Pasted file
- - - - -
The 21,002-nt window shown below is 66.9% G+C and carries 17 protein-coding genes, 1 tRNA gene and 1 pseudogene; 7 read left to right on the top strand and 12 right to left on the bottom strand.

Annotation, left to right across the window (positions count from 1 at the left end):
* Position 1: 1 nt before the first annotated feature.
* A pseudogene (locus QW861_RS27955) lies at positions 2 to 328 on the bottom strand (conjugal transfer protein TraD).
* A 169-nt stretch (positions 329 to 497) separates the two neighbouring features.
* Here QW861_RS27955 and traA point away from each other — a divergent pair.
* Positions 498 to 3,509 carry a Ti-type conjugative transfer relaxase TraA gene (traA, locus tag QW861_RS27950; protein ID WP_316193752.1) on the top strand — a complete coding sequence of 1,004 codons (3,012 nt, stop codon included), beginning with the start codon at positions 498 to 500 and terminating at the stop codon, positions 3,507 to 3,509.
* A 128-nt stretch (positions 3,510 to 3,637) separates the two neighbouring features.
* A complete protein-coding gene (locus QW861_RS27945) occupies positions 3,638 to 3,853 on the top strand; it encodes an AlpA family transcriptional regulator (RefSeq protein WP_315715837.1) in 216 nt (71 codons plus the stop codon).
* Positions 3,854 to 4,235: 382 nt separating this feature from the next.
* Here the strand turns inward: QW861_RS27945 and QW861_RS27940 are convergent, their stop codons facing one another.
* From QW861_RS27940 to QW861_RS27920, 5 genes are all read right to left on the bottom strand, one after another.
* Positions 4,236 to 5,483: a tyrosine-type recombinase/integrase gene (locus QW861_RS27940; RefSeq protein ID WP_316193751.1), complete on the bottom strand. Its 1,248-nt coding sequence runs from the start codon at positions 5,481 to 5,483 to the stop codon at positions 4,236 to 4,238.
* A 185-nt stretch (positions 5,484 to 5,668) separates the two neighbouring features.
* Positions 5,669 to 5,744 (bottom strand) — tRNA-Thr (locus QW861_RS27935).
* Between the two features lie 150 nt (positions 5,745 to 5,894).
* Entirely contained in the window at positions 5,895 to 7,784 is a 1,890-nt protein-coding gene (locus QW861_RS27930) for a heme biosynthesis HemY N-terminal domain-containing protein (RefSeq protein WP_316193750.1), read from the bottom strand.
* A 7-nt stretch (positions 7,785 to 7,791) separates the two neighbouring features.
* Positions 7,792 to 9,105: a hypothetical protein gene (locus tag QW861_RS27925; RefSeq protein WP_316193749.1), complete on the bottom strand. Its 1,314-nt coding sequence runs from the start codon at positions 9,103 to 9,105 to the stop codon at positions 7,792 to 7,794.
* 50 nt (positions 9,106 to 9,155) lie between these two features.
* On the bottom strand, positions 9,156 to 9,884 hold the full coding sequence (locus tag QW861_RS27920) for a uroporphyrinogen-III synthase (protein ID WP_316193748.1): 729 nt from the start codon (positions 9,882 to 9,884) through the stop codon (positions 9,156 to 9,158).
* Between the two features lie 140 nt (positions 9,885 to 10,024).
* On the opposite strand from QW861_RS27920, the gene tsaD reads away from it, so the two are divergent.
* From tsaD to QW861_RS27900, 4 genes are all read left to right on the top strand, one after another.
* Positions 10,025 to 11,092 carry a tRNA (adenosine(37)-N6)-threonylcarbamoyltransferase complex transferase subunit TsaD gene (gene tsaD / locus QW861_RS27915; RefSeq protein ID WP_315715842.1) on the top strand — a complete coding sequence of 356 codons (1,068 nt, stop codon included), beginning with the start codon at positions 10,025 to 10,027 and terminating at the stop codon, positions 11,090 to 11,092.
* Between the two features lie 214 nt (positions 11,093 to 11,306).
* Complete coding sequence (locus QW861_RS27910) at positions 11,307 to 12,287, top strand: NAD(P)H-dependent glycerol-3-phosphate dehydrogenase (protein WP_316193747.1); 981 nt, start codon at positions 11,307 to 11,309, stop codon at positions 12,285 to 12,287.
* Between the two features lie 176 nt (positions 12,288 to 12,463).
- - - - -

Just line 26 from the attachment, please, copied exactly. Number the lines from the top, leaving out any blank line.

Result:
* Between the two features lie 214 nt (positions 11,093 to 11,306).